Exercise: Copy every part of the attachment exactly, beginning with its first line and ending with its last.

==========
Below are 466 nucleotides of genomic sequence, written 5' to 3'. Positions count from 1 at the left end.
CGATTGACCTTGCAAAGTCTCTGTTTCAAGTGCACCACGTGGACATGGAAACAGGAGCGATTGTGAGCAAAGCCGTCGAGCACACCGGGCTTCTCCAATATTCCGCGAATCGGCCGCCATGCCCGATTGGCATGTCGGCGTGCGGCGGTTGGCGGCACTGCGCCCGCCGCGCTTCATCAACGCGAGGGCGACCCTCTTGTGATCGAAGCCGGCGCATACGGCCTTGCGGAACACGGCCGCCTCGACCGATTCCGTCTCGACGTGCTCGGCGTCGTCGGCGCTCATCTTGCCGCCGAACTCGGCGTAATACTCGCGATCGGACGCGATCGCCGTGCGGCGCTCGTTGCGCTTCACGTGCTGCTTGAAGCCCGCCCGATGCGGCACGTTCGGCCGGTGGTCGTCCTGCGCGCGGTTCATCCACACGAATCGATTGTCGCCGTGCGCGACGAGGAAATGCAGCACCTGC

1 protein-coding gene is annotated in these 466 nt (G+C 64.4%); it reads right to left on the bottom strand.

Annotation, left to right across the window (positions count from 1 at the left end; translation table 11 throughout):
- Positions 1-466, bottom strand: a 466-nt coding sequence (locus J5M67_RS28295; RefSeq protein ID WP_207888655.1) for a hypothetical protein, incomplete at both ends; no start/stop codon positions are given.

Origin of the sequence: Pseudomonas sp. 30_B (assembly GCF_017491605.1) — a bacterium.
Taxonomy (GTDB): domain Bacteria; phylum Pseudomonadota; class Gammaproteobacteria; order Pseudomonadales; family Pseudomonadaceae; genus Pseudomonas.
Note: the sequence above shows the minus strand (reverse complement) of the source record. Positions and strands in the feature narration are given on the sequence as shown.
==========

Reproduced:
Below are 466 nucleotides of genomic sequence, written 5' to 3'. Positions count from 1 at the left end.
CGATTGACCTTGCAAAGTCTCTGTTTCAAGTGCACCACGTGGACATGGAAACAGGAGCGATTGTGAGCAAAGCCGTCGAGCACACCGGGCTTCTCCAATATTCCGCGAATCGGCCGCCATGCCCGATTGGCATGTCGGCGTGCGGCGGTTGGCGGCACTGCGCCCGCCGCGCTTCATCAACGCGAGGGCGACCCTCTTGTGATCGAAGCCGGCGCATACGGCCTTGCGGAACACGGCCGCCTCGACCGATTCCGTCTCGACGTGCTCGGCGTCGTCGGCGCTCATCTTGCCGCCGAACTCGGCGTAATACTCGCGATCGGACGCGATCGCCGTGCGGCGCTCGTTGCGCTTCACGTGCTGCTTGAAGCCCGCCCGATGCGGCACGTTCGGCCGGTGGTCGTCCTGCGCGCGGTTCATCCACACGAATCGATTGTCGCCGTGCGCGACGAGGAAATGCAGCACCTGC

1 protein-coding gene is annotated in these 466 nt (G+C 64.4%); it reads right to left on the bottom strand.

Annotation, left to right across the window (positions count from 1 at the left end; translation table 11 throughout):
- Positions 1-466, bottom strand: a 466-nt coding sequence (locus J5M67_RS28295; RefSeq protein ID WP_207888655.1) for a hypothetical protein, incomplete at both ends; no start/stop codon positions are given.

Origin of the sequence: Pseudomonas sp. 30_B (assembly GCF_017491605.1) — a bacterium.
Taxonomy (GTDB): domain Bacteria; phylum Pseudomonadota; class Gammaproteobacteria; order Pseudomonadales; family Pseudomonadaceae; genus Pseudomonas.
Note: the sequence above shows the minus strand (reverse complement) of the source record. Positions and strands in the feature narration are given on the sequence as shown.